Mariela Goett Samamé*
Master’s Candidate in Public Policy at the University of Maryland
Enacted in 1966 by the American President Lyndon B. Johnson, The Freedom of Information Act (FOIA) was intended to provide U.S. citizens with the right to information by allowing them to access government records. Over the years, the extent of FOIA’s reach waxed and waned. The 1976 Sunshine Act, which was intended to bring greater transparency in the US government, applied several exemptions to the kinds of government records that citizens could access under FOIA. In 1982, President Ronald Reagan issued an executive order allowing federal agencies to withhold information relating to national security. During the Clinton era, FOIA’s applicability expanded to cover previously withheld information regarding national security. In addition, the Electronic Freedom of Information Act of 1996 required that all agencies are required to make certain types of records created after 1996 available electronically. In recent years, FOIA has been modified to allow citizen access to information regarding the Security and Exchange Commission.
Peru’s Ley de Transparencia y Acceso a la Información Pública (Law of Transparency and Access to Public Information) is a relatively recent phenomenon, having been implemented in 2002. The law guarantees the right of every individual to request information from any public authority, regardless of identity or motive. The Ley de Transparencia is drawn from the Peruvian Constitution of 1993, which prohibits informational services from providing information affecting personal and family privacy. It also protects citizens’ right to access information from any public entity, with the exception of information regarding personal privacy, national security matters and other kinds of information specified by law. In special circumstances, bank secrecy and tax reserves may be lifted by a judge, the General Attorney, or the Congress.
FOIA is the standard procedure used by US citizens to access information regarding executive agencies, federal regulatory agencies, and federal corporations. Significant exceptions to the records available under FOIA include national security information, internal personnel rules and practices, confidential business information, and information regarding personal privacy. Likewise, the Ley de Transparencia is Peru’s standard procedure for accessing information. Its reach is much more expansive, covering all public entities. There are three exceptions to the kind of information that the Ley de Transparencia provides: secret information, which generally addresses matters of national defense; reserved information, which concerns information about internal security and the international relationships of the State; and confidential, which protects personal privacy, pending investigations, and the deliberations process before a government decision is made public.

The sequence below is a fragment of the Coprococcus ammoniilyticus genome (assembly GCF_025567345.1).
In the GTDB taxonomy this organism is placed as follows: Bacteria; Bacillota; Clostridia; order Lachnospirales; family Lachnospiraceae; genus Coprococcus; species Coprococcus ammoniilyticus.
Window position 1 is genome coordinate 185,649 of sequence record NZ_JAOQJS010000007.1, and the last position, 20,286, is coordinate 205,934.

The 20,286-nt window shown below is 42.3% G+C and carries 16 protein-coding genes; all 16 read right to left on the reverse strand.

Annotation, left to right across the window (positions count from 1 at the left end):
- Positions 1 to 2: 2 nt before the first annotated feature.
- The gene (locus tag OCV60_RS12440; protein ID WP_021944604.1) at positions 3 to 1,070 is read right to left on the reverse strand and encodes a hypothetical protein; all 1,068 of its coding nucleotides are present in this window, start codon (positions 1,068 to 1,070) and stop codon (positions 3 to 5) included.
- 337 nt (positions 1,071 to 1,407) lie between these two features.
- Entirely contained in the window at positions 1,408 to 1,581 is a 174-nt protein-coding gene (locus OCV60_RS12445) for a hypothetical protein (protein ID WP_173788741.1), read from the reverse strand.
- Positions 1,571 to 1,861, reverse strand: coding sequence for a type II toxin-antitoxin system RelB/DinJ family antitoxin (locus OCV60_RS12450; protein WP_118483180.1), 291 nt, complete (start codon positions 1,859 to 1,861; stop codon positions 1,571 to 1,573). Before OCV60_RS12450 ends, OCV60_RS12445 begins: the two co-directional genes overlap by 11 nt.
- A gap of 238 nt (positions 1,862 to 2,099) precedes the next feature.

In the US, submitting a FOIA request must be directed to a specific agency. Many agencies have a person designated to process FOIA requests; they also have forms that one can fill out online. If one can state a compelling need for expedition of a FOIA request, then the requestor’s time may be significantly reduced. Some U.S. agencies run a structured FOIA program, while others are more flexible. The variety of FOIA structures and responses is largely due to the number of requests that agencies receive as well as the kind of program that they administer. Other differences may result from the agency’s culture or from their possible lack of experience with FOIA requests. There is never a standard behavior when processing information requests. Sometimes agencies are willing to provide certain information without receiving a FOIA request. However, in other cases, agencies are reluctant to do so, thus forcing requestors to use FOIA and its appeals process.